What happened in Atlanta should be considered a hate crime.
On March 16, Robert Aaron Long killed eight people, six of whom were women of Asian descent. Long’s action has not yet been classified as a hate crime because the motive, he states, was his sex addiction. The women in the spas were merely collateral damage in Long’s effort to eliminate his temptation and guilt. Sex addiction, however, is not a medically recognized diagnosis. And research has proven there is no correlation between sex addiction and killing.
Nonetheless, in looking for another explanation for Long’s action, his church’s “purity culture” is being called into question as a possible motive. Perhaps around the high holy week of Passover and Easter, it might be a good time to examine one’s theology.
Purity culture became a fast-growing and popular movement in the 1990s in white evangelical churches, like the Crabtree First Baptist Church, to which Long belonged. Purity culture purportedly assists teens and young adults in practicing abstinence before marriage. “Believing that true love waits, I make a commitment to God, myself, my family, those I date, and my future mate to be sexually pure until the day I enter marriage,” the True Love Waits pledge reads.
Purity rings are outward symbols of upholding the pledge. Pop stars including Demi Lovato, Selena Gomez, the Jonas Brothers, and Miley Cyrus wore them before they caved in.
Understandably, Long, like many teens and young adults, would wrestle with sexual urges and purity culture tenets. Given its compulsory heterosexual mandates and its denunciation of present-day gender theories the fluidity of human sexuality, purity culture’s laundry list of do’s and don’ts create an untenable environment. The psychological toll and spiritual harm have made many teens and young adults like Long leave these churches. While the suffering and confusion in these rigid church environments are undeniable, there is no correlation between purity culture and acting out violently or killing.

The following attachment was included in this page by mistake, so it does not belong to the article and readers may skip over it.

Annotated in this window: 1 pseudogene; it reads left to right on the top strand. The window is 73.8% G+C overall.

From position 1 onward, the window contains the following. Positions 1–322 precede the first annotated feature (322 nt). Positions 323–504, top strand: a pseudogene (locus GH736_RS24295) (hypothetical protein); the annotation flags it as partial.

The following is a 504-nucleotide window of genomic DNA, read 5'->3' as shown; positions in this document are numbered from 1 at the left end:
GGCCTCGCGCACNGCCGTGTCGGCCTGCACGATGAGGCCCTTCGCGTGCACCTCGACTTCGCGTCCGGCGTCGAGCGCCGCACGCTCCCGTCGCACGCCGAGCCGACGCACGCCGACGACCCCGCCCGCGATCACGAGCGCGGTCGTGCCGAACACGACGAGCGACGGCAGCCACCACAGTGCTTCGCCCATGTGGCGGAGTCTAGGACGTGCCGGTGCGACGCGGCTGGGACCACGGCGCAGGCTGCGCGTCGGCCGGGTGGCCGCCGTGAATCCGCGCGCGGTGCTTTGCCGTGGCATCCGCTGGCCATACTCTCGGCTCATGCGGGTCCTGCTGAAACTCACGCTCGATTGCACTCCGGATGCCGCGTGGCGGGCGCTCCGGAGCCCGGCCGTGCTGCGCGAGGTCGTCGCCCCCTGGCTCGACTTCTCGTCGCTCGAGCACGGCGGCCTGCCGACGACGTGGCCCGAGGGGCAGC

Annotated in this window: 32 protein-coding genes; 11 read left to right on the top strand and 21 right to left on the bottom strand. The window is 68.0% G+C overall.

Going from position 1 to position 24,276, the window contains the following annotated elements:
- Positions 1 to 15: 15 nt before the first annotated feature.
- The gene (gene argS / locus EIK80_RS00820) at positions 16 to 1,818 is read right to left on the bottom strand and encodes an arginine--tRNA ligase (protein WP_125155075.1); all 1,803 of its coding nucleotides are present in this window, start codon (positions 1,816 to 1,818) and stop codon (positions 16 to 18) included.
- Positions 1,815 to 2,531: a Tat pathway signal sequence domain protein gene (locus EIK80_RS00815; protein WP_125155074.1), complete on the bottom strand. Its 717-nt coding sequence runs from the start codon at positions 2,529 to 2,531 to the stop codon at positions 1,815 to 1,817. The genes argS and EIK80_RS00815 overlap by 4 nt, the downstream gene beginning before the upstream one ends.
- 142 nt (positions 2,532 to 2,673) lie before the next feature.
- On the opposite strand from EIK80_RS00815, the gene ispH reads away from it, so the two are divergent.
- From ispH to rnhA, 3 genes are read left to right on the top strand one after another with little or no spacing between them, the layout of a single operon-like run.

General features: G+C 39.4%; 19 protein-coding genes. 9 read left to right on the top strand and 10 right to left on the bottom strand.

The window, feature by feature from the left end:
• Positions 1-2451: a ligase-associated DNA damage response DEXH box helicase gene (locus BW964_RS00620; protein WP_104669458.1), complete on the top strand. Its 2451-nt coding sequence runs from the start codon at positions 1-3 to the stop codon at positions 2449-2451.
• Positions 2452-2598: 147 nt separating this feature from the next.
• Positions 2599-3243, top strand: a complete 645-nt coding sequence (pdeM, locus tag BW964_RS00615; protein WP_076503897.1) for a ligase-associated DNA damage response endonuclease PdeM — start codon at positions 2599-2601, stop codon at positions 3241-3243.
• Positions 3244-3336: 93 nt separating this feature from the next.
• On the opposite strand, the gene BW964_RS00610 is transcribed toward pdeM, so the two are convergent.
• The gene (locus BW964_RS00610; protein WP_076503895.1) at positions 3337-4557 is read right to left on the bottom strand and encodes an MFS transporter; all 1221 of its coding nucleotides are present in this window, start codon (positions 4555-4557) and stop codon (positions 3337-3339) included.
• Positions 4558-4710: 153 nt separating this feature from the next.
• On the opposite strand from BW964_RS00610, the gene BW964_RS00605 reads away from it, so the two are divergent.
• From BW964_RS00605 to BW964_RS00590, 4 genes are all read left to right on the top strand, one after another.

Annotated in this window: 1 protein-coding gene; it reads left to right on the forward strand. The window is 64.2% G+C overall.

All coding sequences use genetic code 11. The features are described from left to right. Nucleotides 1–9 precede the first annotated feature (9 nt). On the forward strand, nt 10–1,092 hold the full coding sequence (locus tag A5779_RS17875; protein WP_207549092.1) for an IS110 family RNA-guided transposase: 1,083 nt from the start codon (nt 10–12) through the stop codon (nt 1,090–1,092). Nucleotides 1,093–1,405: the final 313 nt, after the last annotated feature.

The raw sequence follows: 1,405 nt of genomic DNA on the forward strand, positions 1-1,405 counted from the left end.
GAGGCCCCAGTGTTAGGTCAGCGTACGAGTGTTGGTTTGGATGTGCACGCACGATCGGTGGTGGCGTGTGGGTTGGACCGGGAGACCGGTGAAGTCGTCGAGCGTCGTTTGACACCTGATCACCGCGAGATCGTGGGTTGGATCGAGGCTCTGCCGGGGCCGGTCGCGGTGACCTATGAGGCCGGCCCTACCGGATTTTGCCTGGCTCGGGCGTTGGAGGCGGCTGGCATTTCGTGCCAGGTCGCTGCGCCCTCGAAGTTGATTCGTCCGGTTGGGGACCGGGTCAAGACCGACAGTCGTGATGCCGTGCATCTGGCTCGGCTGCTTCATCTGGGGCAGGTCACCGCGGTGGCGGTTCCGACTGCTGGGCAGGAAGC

Though no one yet wants to call Long’s killing of six Asian women a hate crime, mass shootings are predominately within a specific demographic group—young white men. The problem of young white males and mass shootings has been screaming at us for some time. Getting to the why for these specific types of shootings predominately from this demographic group is not as mysterious or elusive as it is purported to be. Neither mental illness nor addiction has been the principal cause. Long, like many of these young men, has made his private hell a public massacre. As one academic administrator from UMass Boston wrote to me in an email:
I think we need to examine critically the fact that most mass shootings are done by young, white, relatively economically privileged males. What is it about their socialization that results in the manifestation of their mental illness in a rage-fueled carnage of this magnitude? If we don’t ask these questions, along with all the others, I fear we are missing an important factor in this and other mass shooting tragedies.
Entertaining Long’s sexual addiction as a believable explanation for the killings diverts attention from his acts of intentional xenophobia and racialized misogyny. The fetishization of Asian American and Pacific Island women has constantly made their lives expendable to sex traffickers and men’s violent fantasies. Long’s killings could have been part and parcel of a snuff film porn fantasy disguised as removing the source of his sex addiction temptations. “Racism and sexism are partners that stoke each other with frightening ease,” Anne Anlin Cheng, a Princeton professor, told the Atlantic. “Here’s the thing that many people find hard to accept: Hatred does not preclude desire.”
As a result of Long’s act, six women of Asian descent are no longer with us: Xiaojie Tan, 49; Daoyou Feng, 44; Soon C. Park, 74; Hyun J. Grant, 51; Suncha Kim, 69; and Yong A. Yue, 63. This recent attack highlights the expanse of racist violence in this country on people of color.
With COVID-19 derisively called the “China flu” and the “Kung flu,” these killings are the consequences of the yearlong verbal and physical attacks ignored by our AAPI brothers and sisters across the country. Sadly, laws in this country have never protected POC. Hate crimes are challenging to prove; in Long’s case, it would have to be proven that he committed the crime solely because the women were Asian.
I, however, see Long’s actions as similar to that of Dylan Roof, who in 2015 went into Emanuel African Methodist Episcopal Church in South Carolina and killed nine Black parishioners during Wednesday Bible Study.
To not prosecute Long’s heinous act for what it is—a hate crime—will merely continue anti-AAPI hate with impunity.
Rev. Irene Monroe can be heard on the podcast and standing Boston Public Radio segment ALL REV’D UP on WGBH (89.7 FM). Monroe’s syndicated religion columns appear and the Boston voice for Detour’s African American Heritage Trail. She is a s a Visiting Researcher in the Religion and Conflict Transformation Program at Boston University School of Theology.